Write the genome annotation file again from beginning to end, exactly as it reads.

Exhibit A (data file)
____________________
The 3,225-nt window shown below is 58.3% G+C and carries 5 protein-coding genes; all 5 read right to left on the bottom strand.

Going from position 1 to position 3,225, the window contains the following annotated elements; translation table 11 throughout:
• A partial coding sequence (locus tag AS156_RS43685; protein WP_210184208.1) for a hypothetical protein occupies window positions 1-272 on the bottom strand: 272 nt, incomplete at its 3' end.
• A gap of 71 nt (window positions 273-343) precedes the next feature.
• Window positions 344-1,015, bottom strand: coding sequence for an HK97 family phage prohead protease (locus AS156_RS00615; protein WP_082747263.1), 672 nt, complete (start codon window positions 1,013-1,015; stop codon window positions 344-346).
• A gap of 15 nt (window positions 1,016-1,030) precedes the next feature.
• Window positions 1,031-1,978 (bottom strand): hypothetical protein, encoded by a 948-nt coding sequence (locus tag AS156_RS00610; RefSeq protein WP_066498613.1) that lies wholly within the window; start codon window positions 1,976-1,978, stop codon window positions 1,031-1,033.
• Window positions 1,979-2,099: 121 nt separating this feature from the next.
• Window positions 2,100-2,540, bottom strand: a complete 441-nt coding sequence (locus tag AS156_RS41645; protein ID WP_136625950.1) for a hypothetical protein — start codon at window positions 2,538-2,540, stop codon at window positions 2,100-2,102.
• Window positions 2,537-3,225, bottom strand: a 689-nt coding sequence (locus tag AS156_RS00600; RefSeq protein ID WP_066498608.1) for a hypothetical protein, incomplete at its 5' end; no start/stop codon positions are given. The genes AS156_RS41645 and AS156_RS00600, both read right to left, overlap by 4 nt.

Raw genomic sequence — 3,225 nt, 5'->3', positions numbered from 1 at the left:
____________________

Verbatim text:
The 3,225-nt window shown below is 58.3% G+C and carries 5 protein-coding genes; all 5 read right to left on the bottom strand.

Going from position 1 to position 3,225, the window contains the following annotated elements; translation table 11 throughout:
• A partial coding sequence (locus tag AS156_RS43685; protein WP_210184208.1) for a hypothetical protein occupies window positions 1-272 on the bottom strand: 272 nt, incomplete at its 3' end.
• A gap of 71 nt (window positions 273-343) precedes the next feature.
• Window positions 344-1,015, bottom strand: coding sequence for an HK97 family phage prohead protease (locus AS156_RS00615; protein WP_082747263.1), 672 nt, complete (start codon window positions 1,013-1,015; stop codon window positions 344-346).
• A gap of 15 nt (window positions 1,016-1,030) precedes the next feature.
• Window positions 1,031-1,978 (bottom strand): hypothetical protein, encoded by a 948-nt coding sequence (locus tag AS156_RS00610; RefSeq protein WP_066498613.1) that lies wholly within the window; start codon window positions 1,976-1,978, stop codon window positions 1,031-1,033.
• Window positions 1,979-2,099: 121 nt separating this feature from the next.
• Window positions 2,100-2,540, bottom strand: a complete 441-nt coding sequence (locus tag AS156_RS41645; protein ID WP_136625950.1) for a hypothetical protein — start codon at window positions 2,538-2,540, stop codon at window positions 2,100-2,102.
• Window positions 2,537-3,225, bottom strand: a 689-nt coding sequence (locus tag AS156_RS00600; RefSeq protein ID WP_066498608.1) for a hypothetical protein, incomplete at its 5' end; no start/stop codon positions are given. The genes AS156_RS41645 and AS156_RS00600, both read right to left, overlap by 4 nt.

Raw genomic sequence — 3,225 nt, 5'->3', positions numbered from 1 at the left: